By John Olive
Adapted from the novel by Jennifer L. Holm
Directed by Kathleen Collins
Seattle Children's Theatre
201 Thomas St. Seattle, WA 98109 / (206) 441-3322

Reviewed by Jerry Kraft

I believe that the best formula for good children's theatre is simply good theatre, made accessible to children. Seattle Children's Theatre has mounted a perfect example with John Olive's fine adaptation of "Our Only May Amelia", based on Jennifer L. Holm's award winning novel of 19th Century pioneer life in the Pacific Northwest. Solidly acted by a balanced, professional cast and gracefully directed by Kathleen Collins, this beautifully designed and dramatically honest work earns respect with the intelligent rendering of real human drama, never overly heroic, emotionally manipulative, nor theatrically contrived. The story of how a young woman of grit and courage comes of age may be familiar, but everything in this play makes it feel unique, original and convincing.

As May Amelia, Jennifer Lee Taylor has great vitality, and a naturalness that makes it easy to believe that all she knows is this hard-scrabble farm near the mouth of the Columbia, where rain and mud and salmon-slime constitute the natural elements of her world. She is the only girl in the family, in the town, and as she says, "probably in the whole Northwest". As a result, she holds her own against her brothers, easily overwhelms a cousin (Hans Altwies) who has been sent to stay with the family while his father recovers from an injury, and she seems a good match for any other males in the area, with the exception of a cold and harsh father who sees her as a "useless girl". Todd Jefferson Moore builds that role with considerable complexity, making it clear that this man who sees life as "the work that has to be done" learns a good deal over the course of the play about what work is worth doing.

In an ensemble without a notably weak role, Alban Dennis was especially sympathetic as May Amelia's beloved brother, with his great dreams of being a doctor, and his immediate kindness and generosity. Katie Forgette holds all the promise of a greater world, something possible beyond the wilderness, with an elegant portrayal of Aunt Alice, a woman of means with a fine house in the "city" of Astoria. And allowing us the contrast which puts all of May Amelia's emerging values into focus is the selfish, mean-spirited and hurtful Grandmother Patience, played with absolute authority by Susan Corzatte. Christopher Guilmet is the brother whose great achievement is simply finding the courage to strike out on his own, and build his own life. Betsy Schwartz plays a young woman of breeding who helps introduce May Amelia to the alien world of dresses and properly held teacups.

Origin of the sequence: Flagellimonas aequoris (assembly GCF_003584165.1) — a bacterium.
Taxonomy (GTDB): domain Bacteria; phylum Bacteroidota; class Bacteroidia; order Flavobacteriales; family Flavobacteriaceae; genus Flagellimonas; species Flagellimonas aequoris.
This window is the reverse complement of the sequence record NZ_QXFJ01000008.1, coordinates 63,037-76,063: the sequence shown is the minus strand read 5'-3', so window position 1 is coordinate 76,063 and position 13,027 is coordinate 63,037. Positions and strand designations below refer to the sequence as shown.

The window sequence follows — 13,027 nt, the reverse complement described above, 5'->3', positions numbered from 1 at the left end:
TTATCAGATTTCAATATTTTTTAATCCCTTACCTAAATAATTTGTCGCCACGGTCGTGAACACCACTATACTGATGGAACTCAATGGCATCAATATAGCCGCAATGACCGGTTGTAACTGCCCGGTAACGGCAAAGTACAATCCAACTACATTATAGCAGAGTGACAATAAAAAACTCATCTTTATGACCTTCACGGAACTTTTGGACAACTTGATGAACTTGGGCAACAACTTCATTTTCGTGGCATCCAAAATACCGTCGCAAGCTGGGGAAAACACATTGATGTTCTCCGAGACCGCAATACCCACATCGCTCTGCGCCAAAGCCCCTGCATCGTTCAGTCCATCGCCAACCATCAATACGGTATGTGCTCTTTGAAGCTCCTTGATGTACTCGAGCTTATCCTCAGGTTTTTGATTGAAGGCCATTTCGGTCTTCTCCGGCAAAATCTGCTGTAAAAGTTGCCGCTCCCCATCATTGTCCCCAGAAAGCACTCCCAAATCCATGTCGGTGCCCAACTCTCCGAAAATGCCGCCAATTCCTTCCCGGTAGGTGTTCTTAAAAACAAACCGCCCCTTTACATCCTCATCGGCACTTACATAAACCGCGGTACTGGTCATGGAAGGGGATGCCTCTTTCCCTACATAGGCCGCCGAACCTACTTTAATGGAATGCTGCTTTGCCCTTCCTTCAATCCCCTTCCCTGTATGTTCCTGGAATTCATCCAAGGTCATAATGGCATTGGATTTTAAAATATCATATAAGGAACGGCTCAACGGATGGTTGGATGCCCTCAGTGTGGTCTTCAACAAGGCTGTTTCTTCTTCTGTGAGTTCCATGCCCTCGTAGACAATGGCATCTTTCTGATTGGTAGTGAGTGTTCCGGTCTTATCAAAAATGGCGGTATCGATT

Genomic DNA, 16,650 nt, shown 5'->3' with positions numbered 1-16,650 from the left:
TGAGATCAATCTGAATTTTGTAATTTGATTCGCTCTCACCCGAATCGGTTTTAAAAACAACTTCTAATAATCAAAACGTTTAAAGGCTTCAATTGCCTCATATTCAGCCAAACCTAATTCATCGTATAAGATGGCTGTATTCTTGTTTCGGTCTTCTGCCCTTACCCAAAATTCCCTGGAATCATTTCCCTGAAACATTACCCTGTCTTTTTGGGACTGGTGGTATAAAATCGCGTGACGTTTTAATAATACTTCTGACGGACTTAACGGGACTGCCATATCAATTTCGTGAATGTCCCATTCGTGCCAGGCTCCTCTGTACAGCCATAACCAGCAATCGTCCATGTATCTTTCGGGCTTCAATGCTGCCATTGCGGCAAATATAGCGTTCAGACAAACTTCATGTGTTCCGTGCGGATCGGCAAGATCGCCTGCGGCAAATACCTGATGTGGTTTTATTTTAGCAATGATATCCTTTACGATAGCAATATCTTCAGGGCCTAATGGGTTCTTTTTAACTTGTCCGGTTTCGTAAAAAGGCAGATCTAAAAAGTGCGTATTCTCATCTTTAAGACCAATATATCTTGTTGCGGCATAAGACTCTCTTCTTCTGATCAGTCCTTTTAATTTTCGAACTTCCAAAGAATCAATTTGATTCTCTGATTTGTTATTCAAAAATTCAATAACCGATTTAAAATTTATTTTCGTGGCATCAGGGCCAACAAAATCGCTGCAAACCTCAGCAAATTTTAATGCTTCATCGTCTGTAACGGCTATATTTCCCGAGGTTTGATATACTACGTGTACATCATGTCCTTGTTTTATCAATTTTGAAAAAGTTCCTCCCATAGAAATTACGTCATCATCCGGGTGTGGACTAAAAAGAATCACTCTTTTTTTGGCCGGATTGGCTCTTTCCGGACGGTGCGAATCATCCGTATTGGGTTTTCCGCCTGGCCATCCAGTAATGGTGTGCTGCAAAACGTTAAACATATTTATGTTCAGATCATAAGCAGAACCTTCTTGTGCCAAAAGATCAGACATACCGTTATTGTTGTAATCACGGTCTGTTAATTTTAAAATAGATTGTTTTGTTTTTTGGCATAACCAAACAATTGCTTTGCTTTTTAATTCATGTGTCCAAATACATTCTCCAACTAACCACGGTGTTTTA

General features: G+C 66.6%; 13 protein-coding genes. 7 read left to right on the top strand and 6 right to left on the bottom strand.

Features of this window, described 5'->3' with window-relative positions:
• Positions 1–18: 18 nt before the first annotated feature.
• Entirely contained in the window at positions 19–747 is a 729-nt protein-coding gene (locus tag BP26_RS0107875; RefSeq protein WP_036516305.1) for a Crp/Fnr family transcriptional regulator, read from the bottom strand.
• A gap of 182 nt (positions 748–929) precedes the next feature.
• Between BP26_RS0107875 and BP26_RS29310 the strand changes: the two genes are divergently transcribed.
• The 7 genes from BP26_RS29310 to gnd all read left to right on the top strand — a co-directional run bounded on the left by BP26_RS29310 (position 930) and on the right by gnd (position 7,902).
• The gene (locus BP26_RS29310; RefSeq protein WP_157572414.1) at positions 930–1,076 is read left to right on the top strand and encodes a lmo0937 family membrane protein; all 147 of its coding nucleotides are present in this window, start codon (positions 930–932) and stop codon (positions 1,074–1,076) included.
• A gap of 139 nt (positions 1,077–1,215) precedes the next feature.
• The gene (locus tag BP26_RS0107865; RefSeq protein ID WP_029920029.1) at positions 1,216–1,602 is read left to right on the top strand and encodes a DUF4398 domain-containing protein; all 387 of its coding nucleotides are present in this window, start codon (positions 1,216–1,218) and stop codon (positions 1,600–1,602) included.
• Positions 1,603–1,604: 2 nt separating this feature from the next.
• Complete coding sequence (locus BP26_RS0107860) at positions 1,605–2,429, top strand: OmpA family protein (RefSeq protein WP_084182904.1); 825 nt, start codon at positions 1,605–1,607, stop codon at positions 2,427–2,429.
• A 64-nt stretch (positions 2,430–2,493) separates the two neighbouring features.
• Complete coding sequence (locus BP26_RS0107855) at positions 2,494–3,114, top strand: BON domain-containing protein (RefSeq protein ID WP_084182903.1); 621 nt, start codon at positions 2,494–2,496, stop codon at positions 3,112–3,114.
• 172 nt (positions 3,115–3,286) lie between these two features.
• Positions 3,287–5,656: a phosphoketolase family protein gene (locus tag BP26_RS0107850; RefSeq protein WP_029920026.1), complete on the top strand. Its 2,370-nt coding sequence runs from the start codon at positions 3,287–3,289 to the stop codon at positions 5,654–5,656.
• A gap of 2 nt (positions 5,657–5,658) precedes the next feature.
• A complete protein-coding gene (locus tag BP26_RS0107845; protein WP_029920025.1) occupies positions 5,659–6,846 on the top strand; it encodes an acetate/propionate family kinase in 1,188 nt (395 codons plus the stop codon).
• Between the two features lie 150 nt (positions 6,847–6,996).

The handsome and evocative stage design by Jennifer Luptoncaptures both the green mystery of rain-soaked, moss-lined Northwest forests and the warmth and simple comfort of a hard-earned home. The basic, but personalized cabin sits center-stage, surrounded by a shadowy lushness. At opposite poles on either side-stage are the great arms of a "sorcerer's tree", a refuge by the river where a girl can go to imagine and wonder, and the fine home of Aunt Alice, where dreams are the everyday furniture. John Olive has such a certain grasp on the way in which the commonplace gains poetic power that the play seems animated by symbols and metaphors, but never in an attention-seeking way. We know this story is particular to these people, but really about us. We know that the way they deal with life and death and fear and hope and the price of personal growth is our own path in everything but detail. That this children's theatre production never compromises with issues as difficult as an infant's death is validated because everything else in this dramatic world seems equally as authentic and substantive. This play respects human experience, and I can't think of anything children's theatre can do that more ennobles both the audience and the stage itself. "Our Only May Amelia" is terrific theatre. Period.

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